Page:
It's not gonna kill you if you do it once in a while, but it you do it repeatedly, if it's habitual, especially if some of those members you're trying to send mail to don't exist anymore, and you're sending to a lot of dead accounts, those are gonna cause you problems,
AOL Principal Programmer/Analyst,
the "Mythbusters: Deliverability vs Engagement" webinar,
March 17, 2015.
If you start thinking about your time frame that you want to deal with, figure out what the expiration of a mail account is. All services are different. So, maybe it's a year, maybe it's two years of inactivity.
Also, the time frame really depends on the frequency you're emailing. If you're emailing one or two times a month, it is reasonable to consider a longer period, for example, 1,5-2 years. If you're emailing quite often, every week or several times a week, you should shorten the period of inactivity to 6-12 months.
So, it differs from a marketer to a marketer. You just need to track your recipient engagement to have a clear understanding what users on your list are no longer interacting and remove them because they are doing you damage every day.
The way the ISPs treat inactive accounts is different. While Comcast and Gmail do not cancel accounts, AOL will turn off the user's mailbox if the user did not log in within the last 180 days. They will stop accepting mail for that user and return the 550 SMTP error whenever you try to send an email to the user.
At Microsoft, it's purely based on when you log in as a time frame. If you stayed logged in during a minute roughly within a year, then they can hibernate the account. But they don't do that immediately, they give an additional grace period on that (but not too much) due to privacy concerns because someone may expect the mail to go out. So, they have a small grace period in case you've made a mistake or whatever the case.
There is a very large number of accounts get created on free email services and even paid email services. There are spam accounts. If you are trying to use a Microsoft account to send out spam, they delete spam accounts quite often, and they do close them. But they do not nuke active good accounts.
Email marketers used to track email opens and link clicks and measure engagement based on these metrics.
With ISPs, it's a little different. ISPs do track a lot of other features of how the customers interact with email: whether or not they are forwarding it, whether or not they are replying, whether or not they are reporting it as spam, whether or not they are adding the sender to their address book, whether or not they are moving it to the Junk folder or from the Junk folder to the Inbox, whether or not they are deleting the mail without even looking at it.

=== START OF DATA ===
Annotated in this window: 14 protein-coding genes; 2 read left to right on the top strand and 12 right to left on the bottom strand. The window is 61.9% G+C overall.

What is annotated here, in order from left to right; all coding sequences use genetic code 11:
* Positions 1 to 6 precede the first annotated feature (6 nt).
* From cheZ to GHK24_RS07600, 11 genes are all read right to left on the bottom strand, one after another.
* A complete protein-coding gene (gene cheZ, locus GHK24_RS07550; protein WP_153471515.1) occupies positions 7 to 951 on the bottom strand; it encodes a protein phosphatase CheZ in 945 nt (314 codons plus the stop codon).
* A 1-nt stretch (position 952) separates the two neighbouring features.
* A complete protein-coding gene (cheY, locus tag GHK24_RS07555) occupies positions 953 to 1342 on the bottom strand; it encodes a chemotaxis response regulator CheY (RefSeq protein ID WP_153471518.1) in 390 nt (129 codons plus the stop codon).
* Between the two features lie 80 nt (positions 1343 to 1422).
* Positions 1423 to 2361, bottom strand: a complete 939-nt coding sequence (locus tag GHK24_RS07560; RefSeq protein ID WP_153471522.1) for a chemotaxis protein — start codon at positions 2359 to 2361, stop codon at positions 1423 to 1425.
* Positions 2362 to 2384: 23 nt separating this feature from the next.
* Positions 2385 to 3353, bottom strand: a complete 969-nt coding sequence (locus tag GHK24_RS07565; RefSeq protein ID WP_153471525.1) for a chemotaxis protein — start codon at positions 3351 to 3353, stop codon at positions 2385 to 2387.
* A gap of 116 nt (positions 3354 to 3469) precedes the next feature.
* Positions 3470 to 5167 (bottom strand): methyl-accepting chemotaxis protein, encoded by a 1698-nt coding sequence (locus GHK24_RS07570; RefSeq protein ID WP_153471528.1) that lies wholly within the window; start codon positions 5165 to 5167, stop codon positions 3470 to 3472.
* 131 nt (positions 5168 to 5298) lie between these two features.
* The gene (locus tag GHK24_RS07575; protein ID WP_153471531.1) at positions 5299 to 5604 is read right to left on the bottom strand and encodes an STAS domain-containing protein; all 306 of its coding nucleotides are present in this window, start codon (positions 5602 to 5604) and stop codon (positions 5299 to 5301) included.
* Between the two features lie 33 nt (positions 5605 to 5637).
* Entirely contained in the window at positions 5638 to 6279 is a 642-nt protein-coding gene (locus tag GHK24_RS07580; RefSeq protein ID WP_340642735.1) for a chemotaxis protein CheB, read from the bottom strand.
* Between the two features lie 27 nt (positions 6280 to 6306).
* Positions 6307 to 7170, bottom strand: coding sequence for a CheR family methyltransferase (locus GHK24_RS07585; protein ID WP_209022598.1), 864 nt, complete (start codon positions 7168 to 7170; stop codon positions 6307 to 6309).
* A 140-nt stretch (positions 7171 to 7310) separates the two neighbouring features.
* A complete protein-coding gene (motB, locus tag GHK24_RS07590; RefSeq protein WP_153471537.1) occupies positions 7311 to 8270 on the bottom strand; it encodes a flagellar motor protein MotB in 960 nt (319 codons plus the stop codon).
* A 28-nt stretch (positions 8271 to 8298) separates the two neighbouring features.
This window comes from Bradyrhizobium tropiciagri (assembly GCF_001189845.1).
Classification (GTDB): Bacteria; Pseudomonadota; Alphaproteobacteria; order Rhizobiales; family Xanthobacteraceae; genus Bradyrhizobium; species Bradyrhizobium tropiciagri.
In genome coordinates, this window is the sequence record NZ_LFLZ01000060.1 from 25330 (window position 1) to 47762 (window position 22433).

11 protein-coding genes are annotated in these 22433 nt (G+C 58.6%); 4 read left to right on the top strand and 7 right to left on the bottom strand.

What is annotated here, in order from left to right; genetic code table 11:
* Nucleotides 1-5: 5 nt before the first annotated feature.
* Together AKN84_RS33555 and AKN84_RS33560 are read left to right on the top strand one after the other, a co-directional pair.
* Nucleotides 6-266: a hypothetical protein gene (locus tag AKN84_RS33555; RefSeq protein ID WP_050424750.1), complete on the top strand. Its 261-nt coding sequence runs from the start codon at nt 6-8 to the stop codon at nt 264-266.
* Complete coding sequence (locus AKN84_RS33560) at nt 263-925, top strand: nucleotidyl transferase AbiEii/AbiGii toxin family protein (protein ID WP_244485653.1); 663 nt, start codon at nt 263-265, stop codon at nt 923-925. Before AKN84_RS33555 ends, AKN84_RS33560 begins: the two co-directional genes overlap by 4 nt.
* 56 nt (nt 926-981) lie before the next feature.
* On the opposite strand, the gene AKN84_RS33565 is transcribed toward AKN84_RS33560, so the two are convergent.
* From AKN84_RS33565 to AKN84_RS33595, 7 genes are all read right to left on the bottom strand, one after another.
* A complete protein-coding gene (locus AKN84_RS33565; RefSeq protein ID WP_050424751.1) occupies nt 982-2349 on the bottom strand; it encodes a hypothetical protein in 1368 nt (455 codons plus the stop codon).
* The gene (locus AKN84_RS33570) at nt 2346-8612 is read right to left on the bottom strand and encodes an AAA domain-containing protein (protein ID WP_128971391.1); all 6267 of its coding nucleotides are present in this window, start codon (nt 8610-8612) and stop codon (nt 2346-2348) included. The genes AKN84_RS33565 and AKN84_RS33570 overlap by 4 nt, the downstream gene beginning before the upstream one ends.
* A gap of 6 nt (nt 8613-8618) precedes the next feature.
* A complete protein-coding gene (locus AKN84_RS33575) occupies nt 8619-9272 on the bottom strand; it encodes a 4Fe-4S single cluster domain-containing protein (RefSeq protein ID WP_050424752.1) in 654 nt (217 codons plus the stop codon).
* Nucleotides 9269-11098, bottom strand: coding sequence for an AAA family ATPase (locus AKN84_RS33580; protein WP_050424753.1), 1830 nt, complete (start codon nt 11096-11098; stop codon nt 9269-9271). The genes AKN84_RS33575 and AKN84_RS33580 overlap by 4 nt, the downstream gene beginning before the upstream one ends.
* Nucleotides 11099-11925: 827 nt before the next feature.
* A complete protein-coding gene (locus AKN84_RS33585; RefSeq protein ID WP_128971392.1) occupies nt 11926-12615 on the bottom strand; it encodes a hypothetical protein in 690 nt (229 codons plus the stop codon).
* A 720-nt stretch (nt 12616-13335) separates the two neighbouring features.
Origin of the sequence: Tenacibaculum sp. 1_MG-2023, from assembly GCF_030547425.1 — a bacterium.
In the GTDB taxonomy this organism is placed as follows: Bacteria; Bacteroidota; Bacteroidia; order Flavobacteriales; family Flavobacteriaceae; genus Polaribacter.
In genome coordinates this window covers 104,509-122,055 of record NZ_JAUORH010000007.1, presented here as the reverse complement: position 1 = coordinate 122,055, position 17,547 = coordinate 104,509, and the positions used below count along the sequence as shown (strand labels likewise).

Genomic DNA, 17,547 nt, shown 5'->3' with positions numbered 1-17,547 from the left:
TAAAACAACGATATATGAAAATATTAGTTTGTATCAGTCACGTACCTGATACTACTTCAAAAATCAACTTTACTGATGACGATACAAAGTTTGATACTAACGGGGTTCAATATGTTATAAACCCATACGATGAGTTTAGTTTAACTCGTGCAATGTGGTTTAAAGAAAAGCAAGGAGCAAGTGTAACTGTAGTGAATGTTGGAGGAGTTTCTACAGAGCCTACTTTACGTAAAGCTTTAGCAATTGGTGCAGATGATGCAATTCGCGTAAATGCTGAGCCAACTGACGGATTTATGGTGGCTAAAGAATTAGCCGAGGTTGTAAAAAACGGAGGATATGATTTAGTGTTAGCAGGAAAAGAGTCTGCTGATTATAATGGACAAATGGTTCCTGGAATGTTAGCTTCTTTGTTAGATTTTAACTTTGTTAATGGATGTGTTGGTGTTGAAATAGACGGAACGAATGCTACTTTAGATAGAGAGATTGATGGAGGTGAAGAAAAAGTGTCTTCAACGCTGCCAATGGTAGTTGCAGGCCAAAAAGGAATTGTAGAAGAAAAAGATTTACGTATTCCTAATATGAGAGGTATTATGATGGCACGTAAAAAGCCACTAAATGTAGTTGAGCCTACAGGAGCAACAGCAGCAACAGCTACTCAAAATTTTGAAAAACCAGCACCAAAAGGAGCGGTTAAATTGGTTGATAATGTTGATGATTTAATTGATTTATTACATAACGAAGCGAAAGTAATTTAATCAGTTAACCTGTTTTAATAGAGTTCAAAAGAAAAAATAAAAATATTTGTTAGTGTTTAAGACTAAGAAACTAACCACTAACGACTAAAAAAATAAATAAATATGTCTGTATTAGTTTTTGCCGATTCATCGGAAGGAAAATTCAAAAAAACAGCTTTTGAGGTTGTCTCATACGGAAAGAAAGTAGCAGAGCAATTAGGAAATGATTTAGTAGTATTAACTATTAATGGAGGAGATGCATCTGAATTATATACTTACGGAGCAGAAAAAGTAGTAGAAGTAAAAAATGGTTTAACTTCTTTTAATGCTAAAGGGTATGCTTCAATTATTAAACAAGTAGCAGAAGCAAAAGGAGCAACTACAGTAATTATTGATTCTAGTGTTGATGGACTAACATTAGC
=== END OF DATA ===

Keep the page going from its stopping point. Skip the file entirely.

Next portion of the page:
Things like that really tell Internet providers a lot about what the customer has done with the email and give them a level of the customer's engagement, which then directly impacts the sender reputation.
Every time we get a certain amount of spam markings from our users, reputation goes down. And as we get non-spam markings that is when users move emails from the Junk folder to the Inbox, they [senders] get some positive reputation. That's how it looks",
Gmail's Anti-Spam Product Manager,
the "Mythbusters: Deliverability vs Engagement" webinar,
March 17, 2015.
At Gmail, engagement is seen as the sum of total user's actions upon the email. They track explicit user's actions (marking email as spam, replying to the email, moving it to the Junk folder etc.), and these explicit actions have a direct relation to how they classify the email.
Also, Gmail looks at implicit signals like email opens and other interactions of such kind to determine how they personalize the email class for a given user. These implicit signals are very important because they make sure that your email is reaching the end user.
With outlook.com, it's done on a personal basis, and how users behave upon explicit actions is not necessarily damaging or increasing the overall reputation of your domain and your IP address. With outlook.com, it's up to know whether or not you reached a specific customer because your test accounts may show it got delivered, but if somebody else has been deleting your junk mail for weeks, your email is not getting delivered to that user.
So, with outlook.com, engagement is personal. If people are engaging in your mail, it increases the likelihood of the "dog" deliverability within their specific Inbox, but not necessarily broadly.
Thus, Internet service providers primarily look at explicit actions users take on emails to measure the level of engagement of their customers with your emails and determine your overall server reputation. But implicit actions do matter too for some providers in terms of email classification for a particular user.
It may seem odd but from the point of view of Internet service providers, there is nothing wrong with sending such a campaign.
There's always going to be the case when you are sending just informational or transactional mailings, and there is not really much for your recipients to do with such emails. So, asking to do something with the message can be good for your recipients.